MLB, Twitter, and 'strongly worded suggestions'

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As a follow-up to my MLB/Twitter report from earlier this week, I’m told that what I called a “ban” on MLB.com writers using their Twitter accounts for non-baseball topics was really more like “a strongly worded suggestion” (that every writer followed, since that’s what happens when your employer makes a strong suggestion). To me that sounds like semantics, but fair enough. My apologies for the overstatement.
As you may recall, however, an MLB spokesperson denied the entire premise of my report and told me they were “mystified” by the mere notion of any changes related to MLB.com writers and Twitter. Which is funny, since all the MLB.com writers received an e-mail memo with the “strongly worded suggestion” and several of them quickly created separate Twitter accounts as a result.
Also amusing given the whole “mystified” thing is that any tweets from MLB.com writers mentioning the Twitter-related changes were deleted yesterday, which seems odd if there’s nothing to the report and the whole thing is false. Anyway, this isn’t exactly an earth-shattering story and I’ll probably give it a rest now, but MLB denying the entire premise of something that’s clearly based in fact has been frustrating and strange.
Apparently the MLB spokesperson didn’t inform Mark Gonzalez of the Chicago Tribune that the whole thing was make believe, because he has this report today:

It turns out that the Twitter policy sent to each of the 30 Major League teams applies to non-uniformed personnel only. White Sox manager Ozzie Guillen said he didn’t receive an e-mail that was sent to front office members of every major league team. Sox third baseman Mark Teahen said he was informed of the Sox’s Twitter policy from a member of the Sox’s traveling party but didn’t realize the memo was for non-uniformed personnel only.

Setting aside the silliness of MLB denying the existence of something sent to 30 teams and every MLB.com writer, that news from Gonzalez is very positive in that managers like Ozzie Guillen and players like Mark Teahen aren’t subject to any “bans” or “strongly worded suggestions” or whatever you want to call it. We may have lost the ability to see the MLB.com writers’ personalities in between lineup postings, but at least Denard Span can still use Twitter to complain about umpiring.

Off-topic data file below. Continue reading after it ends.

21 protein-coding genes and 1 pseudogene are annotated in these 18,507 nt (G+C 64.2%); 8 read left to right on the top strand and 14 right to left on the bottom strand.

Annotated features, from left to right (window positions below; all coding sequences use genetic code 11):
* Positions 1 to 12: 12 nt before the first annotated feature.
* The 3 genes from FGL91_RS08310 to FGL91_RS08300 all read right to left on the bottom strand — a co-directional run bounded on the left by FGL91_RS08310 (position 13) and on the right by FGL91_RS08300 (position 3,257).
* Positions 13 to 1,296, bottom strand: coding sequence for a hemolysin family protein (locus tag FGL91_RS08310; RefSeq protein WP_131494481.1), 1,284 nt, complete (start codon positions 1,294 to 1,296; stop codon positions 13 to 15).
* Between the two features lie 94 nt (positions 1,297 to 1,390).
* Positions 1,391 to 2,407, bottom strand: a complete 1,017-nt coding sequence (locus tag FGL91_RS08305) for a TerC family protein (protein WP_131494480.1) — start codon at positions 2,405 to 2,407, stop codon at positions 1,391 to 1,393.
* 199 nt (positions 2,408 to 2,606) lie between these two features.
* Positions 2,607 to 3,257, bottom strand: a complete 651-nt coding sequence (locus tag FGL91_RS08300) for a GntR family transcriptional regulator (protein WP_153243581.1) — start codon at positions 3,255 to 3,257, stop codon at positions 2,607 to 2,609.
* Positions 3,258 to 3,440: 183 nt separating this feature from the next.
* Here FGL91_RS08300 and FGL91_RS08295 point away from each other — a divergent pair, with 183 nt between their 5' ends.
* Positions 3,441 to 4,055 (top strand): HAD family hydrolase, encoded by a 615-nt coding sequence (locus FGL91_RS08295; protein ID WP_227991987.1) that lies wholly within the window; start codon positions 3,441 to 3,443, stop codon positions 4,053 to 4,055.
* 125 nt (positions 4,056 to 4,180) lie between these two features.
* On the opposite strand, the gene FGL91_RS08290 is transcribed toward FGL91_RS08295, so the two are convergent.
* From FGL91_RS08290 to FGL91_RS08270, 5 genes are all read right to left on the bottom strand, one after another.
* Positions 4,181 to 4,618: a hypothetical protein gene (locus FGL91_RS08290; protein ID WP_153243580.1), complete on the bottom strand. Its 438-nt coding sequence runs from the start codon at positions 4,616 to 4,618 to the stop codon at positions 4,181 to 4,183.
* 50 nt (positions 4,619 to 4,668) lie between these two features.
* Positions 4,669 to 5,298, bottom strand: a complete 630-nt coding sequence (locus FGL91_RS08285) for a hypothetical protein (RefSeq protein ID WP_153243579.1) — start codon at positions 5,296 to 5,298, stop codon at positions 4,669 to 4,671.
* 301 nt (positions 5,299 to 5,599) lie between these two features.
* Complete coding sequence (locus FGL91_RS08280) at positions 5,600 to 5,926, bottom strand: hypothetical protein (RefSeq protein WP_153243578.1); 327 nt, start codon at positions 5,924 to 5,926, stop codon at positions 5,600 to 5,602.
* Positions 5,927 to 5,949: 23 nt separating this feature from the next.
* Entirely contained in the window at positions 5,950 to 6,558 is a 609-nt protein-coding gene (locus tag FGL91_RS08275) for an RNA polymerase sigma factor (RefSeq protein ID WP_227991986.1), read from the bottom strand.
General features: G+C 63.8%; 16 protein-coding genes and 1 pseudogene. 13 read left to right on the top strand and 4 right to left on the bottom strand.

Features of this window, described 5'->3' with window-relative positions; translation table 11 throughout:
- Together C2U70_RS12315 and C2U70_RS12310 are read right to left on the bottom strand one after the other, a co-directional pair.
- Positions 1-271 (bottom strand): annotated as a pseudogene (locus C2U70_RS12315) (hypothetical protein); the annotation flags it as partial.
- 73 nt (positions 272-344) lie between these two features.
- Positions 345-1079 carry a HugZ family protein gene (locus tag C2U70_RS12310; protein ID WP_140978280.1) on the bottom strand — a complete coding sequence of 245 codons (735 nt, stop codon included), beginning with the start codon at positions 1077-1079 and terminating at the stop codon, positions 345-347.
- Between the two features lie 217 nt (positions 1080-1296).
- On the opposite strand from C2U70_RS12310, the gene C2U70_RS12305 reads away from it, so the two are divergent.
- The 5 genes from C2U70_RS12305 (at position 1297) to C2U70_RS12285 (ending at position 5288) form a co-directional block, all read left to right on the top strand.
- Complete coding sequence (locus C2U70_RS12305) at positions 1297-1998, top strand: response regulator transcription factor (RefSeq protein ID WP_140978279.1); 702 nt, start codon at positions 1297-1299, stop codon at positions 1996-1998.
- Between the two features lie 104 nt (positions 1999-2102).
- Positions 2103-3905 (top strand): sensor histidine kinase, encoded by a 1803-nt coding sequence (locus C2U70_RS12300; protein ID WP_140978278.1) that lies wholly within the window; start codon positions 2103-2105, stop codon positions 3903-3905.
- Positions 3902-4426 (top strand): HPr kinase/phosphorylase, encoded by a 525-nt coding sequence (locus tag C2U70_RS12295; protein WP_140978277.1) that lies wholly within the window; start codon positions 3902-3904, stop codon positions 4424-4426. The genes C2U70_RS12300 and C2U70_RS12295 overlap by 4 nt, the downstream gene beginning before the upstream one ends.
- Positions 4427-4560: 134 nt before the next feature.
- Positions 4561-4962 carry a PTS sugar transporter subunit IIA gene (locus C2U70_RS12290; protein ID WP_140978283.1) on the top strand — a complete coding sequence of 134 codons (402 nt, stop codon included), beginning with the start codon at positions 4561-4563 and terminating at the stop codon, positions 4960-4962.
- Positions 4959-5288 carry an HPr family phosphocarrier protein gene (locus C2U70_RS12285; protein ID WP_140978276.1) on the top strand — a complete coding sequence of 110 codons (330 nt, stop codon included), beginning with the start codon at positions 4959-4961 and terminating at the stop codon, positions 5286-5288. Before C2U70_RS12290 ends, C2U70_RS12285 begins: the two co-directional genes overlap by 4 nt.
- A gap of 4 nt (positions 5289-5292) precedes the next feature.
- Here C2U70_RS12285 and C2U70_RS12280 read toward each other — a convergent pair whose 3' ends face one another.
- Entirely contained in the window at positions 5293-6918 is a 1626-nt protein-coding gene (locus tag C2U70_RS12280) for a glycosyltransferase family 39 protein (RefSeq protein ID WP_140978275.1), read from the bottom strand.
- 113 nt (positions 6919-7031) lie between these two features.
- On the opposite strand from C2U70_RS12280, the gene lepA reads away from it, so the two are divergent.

Report: Martinez, Nationals agree to contract extension

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WASHINGTON — Manager Dave Martinez and the Washington Nationals have agreed to work out a contract extension that will keep him in charge of the club beyond next season, according to a person with knowledge of the situation.

The person confirmed the news to The Associated Press on Friday on condition of anonymity because no official announcement had been made.

Martinez led the Nationals to the franchise’s first World Series championship in 2019, his second season as the team’s skipper.

When he initially was hired, Martinez signed a three-year deal with a club option for 2021 that had not yet been picked up by the Nationals.

After a title defense slowed by injuries and inconsistency during a 60-game season delayed and shortened by the coronavirus pandemic, Washington was 23-34 and last in the NL East before facing the New York Mets on Friday night.

It’s the second game of a season-ending four-game series at Nationals Park.

Martinez was sporting his World Series ring on his right hand when he spoke to reporters via a video chat before word emerged Friday afternoon of a change to his contract.

“The coaching staff and myself decided to wear it for the last week of the season, so we’ve been wearing it this whole week. It’s kind of cool,” Martinez said about his ring. “Come Sunday, it goes off and goes back in its little shiny box. But it’s kind of nice to look down and look at it.”

Asked earlier in the week whether he would like his up-in-the-air contract status resolved before the season ends, Martinez said his agent and Nationals general manager Mike Rizzo had been discussing the matter.

“I love it here. I don’t see myself going anywhere else,” Martinez said then. “I appreciate the family. I appreciate this organization. We’ve built a special relationship here, so I hope I get a chance to stay for many, many years.”

Then he paused for five seconds before adding: “The sooner, the better, though.”